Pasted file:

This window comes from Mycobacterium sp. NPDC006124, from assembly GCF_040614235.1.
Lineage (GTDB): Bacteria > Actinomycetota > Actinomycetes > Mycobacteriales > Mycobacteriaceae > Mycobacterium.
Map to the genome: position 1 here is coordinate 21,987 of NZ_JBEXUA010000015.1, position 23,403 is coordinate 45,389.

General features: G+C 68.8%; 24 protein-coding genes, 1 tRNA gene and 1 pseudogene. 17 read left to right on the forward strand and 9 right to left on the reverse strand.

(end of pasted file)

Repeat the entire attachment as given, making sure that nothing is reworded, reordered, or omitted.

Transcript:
This window comes from Mycobacterium sp. NPDC006124, from assembly GCF_040614235.1.
Lineage (GTDB): Bacteria > Actinomycetota > Actinomycetes > Mycobacteriales > Mycobacteriaceae > Mycobacterium.
Map to the genome: position 1 here is coordinate 21,987 of NZ_JBEXUA010000015.1, position 23,403 is coordinate 45,389.

General features: G+C 68.8%; 24 protein-coding genes, 1 tRNA gene and 1 pseudogene. 17 read left to right on the forward strand and 9 right to left on the reverse strand.